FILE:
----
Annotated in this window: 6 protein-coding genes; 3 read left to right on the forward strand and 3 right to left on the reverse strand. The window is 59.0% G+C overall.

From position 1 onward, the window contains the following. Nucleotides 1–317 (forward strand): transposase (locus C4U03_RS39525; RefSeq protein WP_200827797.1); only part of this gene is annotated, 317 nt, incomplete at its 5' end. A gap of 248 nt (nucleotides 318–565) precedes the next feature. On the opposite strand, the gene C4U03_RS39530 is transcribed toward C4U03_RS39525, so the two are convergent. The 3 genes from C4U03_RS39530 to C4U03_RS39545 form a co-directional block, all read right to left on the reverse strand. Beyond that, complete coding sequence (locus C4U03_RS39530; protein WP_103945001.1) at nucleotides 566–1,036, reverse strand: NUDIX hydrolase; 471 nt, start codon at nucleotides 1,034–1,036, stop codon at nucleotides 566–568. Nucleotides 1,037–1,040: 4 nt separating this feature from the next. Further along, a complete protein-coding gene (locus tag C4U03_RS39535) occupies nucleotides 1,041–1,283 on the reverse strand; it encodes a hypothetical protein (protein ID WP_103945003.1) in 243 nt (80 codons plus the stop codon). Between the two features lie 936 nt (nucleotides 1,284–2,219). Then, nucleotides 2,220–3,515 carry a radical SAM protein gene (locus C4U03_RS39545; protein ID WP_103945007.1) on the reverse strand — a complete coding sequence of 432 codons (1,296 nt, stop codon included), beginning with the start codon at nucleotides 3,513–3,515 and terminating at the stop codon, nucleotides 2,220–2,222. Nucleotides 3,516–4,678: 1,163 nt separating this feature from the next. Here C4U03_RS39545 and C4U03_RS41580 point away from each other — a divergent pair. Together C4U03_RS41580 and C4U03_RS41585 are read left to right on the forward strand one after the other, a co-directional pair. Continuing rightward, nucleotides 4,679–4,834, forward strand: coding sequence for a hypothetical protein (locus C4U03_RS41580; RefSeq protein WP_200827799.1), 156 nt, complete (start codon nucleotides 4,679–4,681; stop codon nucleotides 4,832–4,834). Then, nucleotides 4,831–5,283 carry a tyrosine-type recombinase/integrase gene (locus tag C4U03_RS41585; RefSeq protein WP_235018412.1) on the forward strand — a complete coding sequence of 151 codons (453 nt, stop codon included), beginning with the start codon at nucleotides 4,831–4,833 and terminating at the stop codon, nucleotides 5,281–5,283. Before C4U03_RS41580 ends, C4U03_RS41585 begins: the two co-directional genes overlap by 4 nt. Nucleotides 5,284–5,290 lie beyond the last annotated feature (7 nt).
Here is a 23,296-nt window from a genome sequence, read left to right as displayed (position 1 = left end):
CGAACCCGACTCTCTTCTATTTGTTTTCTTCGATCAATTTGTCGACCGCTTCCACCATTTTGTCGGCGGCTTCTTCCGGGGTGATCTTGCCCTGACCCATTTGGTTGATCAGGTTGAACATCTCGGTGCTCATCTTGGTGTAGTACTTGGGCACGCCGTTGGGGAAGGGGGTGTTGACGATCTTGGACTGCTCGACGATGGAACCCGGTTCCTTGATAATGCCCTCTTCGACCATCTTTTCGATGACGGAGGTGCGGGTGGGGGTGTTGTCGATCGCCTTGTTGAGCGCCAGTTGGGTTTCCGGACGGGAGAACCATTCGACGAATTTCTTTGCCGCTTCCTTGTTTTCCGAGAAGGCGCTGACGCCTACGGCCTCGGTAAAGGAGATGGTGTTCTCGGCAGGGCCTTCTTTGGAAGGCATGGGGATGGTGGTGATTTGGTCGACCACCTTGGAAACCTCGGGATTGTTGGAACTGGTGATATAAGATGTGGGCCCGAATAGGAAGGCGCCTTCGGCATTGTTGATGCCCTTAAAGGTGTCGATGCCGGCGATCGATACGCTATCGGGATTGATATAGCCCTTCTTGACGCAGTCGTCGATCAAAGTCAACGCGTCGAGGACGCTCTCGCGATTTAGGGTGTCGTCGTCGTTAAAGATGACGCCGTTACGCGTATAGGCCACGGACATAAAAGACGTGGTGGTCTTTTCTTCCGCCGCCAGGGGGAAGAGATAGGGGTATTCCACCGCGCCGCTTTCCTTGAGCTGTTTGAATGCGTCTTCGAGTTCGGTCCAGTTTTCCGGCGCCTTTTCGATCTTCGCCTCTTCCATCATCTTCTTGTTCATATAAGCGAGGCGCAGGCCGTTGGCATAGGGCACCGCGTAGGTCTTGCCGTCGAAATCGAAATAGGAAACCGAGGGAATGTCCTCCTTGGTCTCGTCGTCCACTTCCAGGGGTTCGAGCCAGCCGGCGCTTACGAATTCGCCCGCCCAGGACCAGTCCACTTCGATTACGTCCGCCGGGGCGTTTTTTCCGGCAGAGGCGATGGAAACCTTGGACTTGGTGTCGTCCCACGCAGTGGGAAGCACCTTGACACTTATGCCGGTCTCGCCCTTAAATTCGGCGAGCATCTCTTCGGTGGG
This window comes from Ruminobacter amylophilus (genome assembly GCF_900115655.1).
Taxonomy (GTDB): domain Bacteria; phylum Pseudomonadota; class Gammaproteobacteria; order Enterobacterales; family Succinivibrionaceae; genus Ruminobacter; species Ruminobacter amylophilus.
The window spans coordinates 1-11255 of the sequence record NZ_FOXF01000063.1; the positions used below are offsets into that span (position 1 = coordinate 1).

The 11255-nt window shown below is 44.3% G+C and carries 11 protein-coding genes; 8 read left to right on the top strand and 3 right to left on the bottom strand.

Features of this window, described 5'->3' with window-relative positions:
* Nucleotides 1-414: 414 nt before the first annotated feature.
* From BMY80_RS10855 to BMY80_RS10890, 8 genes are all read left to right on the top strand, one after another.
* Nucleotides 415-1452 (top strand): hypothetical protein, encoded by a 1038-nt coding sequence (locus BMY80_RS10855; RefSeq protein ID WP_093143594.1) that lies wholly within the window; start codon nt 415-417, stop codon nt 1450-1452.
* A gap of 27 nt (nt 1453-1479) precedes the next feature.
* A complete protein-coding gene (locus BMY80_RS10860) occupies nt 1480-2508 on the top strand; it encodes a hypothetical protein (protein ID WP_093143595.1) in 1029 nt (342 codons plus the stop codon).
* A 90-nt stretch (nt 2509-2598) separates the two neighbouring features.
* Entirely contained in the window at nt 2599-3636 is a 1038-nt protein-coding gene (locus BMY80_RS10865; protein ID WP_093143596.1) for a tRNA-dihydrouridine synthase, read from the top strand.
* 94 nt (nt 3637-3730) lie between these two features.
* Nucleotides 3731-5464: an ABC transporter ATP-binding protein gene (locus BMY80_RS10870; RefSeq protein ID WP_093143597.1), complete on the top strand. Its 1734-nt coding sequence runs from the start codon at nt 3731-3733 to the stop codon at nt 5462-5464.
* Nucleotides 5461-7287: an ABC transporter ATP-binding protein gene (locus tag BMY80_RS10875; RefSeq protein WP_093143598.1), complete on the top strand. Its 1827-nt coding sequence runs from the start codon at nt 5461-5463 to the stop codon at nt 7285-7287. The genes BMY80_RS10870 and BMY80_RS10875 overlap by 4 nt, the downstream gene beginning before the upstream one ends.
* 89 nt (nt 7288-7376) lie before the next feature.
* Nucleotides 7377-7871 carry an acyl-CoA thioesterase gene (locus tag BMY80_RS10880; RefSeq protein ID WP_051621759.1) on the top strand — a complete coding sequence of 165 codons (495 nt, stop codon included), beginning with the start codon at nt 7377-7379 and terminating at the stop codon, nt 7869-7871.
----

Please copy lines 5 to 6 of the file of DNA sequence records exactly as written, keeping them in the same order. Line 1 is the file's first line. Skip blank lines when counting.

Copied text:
This window comes from Ruminobacter amylophilus (genome assembly GCF_900115655.1).
Taxonomy (GTDB): domain Bacteria; phylum Pseudomonadota; class Gammaproteobacteria; order Enterobacterales; family Succinivibrionaceae; genus Ruminobacter; species Ruminobacter amylophilus.